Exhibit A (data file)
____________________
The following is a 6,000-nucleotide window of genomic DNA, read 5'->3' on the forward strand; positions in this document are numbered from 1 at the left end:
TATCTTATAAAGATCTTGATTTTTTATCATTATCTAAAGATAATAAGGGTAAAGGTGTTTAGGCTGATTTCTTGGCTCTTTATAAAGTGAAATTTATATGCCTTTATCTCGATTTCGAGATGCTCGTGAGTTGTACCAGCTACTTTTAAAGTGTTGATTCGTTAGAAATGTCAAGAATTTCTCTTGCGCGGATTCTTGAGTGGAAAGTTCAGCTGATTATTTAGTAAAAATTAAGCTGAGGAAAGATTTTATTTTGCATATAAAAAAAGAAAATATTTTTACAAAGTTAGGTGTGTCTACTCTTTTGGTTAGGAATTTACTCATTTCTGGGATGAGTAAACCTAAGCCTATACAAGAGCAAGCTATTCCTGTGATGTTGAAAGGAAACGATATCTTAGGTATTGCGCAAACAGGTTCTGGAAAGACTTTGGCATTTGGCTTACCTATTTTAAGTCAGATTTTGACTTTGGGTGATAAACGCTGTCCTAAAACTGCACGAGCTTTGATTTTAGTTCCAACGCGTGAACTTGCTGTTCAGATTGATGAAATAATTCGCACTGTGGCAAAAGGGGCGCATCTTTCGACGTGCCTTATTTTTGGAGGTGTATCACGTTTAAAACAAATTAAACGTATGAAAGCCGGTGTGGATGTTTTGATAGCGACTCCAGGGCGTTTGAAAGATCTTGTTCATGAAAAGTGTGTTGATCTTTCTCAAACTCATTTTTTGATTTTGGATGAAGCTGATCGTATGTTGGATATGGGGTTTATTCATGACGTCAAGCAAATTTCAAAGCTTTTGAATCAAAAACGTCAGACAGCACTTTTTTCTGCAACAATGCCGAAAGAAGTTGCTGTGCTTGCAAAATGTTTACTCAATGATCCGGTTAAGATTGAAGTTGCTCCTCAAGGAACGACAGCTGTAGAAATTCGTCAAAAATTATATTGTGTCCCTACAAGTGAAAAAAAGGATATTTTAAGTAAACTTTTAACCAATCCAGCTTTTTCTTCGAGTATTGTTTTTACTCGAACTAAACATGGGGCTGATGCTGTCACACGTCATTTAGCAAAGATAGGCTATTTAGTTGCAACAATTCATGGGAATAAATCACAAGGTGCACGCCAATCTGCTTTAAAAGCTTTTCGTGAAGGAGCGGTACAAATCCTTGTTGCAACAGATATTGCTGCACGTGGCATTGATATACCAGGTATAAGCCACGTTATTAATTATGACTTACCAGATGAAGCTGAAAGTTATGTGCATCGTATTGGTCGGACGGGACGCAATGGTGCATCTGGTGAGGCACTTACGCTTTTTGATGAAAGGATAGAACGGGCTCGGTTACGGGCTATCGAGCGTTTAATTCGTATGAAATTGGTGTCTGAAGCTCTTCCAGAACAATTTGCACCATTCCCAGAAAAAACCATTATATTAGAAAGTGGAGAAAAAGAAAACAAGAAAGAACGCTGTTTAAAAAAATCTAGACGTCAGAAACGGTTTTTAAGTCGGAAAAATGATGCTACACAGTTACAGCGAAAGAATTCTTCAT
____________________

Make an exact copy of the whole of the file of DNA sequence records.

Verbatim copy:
The following is a 6,000-nucleotide window of genomic DNA, read 5'->3' on the forward strand; positions in this document are numbered from 1 at the left end:
TATCTTATAAAGATCTTGATTTTTTATCATTATCTAAAGATAATAAGGGTAAAGGTGTTTAGGCTGATTTCTTGGCTCTTTATAAAGTGAAATTTATATGCCTTTATCTCGATTTCGAGATGCTCGTGAGTTGTACCAGCTACTTTTAAAGTGTTGATTCGTTAGAAATGTCAAGAATTTCTCTTGCGCGGATTCTTGAGTGGAAAGTTCAGCTGATTATTTAGTAAAAATTAAGCTGAGGAAAGATTTTATTTTGCATATAAAAAAAGAAAATATTTTTACAAAGTTAGGTGTGTCTACTCTTTTGGTTAGGAATTTACTCATTTCTGGGATGAGTAAACCTAAGCCTATACAAGAGCAAGCTATTCCTGTGATGTTGAAAGGAAACGATATCTTAGGTATTGCGCAAACAGGTTCTGGAAAGACTTTGGCATTTGGCTTACCTATTTTAAGTCAGATTTTGACTTTGGGTGATAAACGCTGTCCTAAAACTGCACGAGCTTTGATTTTAGTTCCAACGCGTGAACTTGCTGTTCAGATTGATGAAATAATTCGCACTGTGGCAAAAGGGGCGCATCTTTCGACGTGCCTTATTTTTGGAGGTGTATCACGTTTAAAACAAATTAAACGTATGAAAGCCGGTGTGGATGTTTTGATAGCGACTCCAGGGCGTTTGAAAGATCTTGTTCATGAAAAGTGTGTTGATCTTTCTCAAACTCATTTTTTGATTTTGGATGAAGCTGATCGTATGTTGGATATGGGGTTTATTCATGACGTCAAGCAAATTTCAAAGCTTTTGAATCAAAAACGTCAGACAGCACTTTTTTCTGCAACAATGCCGAAAGAAGTTGCTGTGCTTGCAAAATGTTTACTCAATGATCCGGTTAAGATTGAAGTTGCTCCTCAAGGAACGACAGCTGTAGAAATTCGTCAAAAATTATATTGTGTCCCTACAAGTGAAAAAAAGGATATTTTAAGTAAACTTTTAACCAATCCAGCTTTTTCTTCGAGTATTGTTTTTACTCGAACTAAACATGGGGCTGATGCTGTCACACGTCATTTAGCAAAGATAGGCTATTTAGTTGCAACAATTCATGGGAATAAATCACAAGGTGCACGCCAATCTGCTTTAAAAGCTTTTCGTGAAGGAGCGGTACAAATCCTTGTTGCAACAGATATTGCTGCACGTGGCATTGATATACCAGGTATAAGCCACGTTATTAATTATGACTTACCAGATGAAGCTGAAAGTTATGTGCATCGTATTGGTCGGACGGGACGCAATGGTGCATCTGGTGAGGCACTTACGCTTTTTGATGAAAGGATAGAACGGGCTCGGTTACGGGCTATCGAGCGTTTAATTCGTATGAAATTGGTGTCTGAAGCTCTTCCAGAACAATTTGCACCATTCCCAGAAAAAACCATTATATTAGAAAGTGGAGAAAAAGAAAACAAGAAAGAACGCTGTTTAAAAAAATCTAGACGTCAGAAACGGTTTTTAAGTCGGAAAAATGATGCTACACAGTTACAGCGAAAGAATTCTTCAT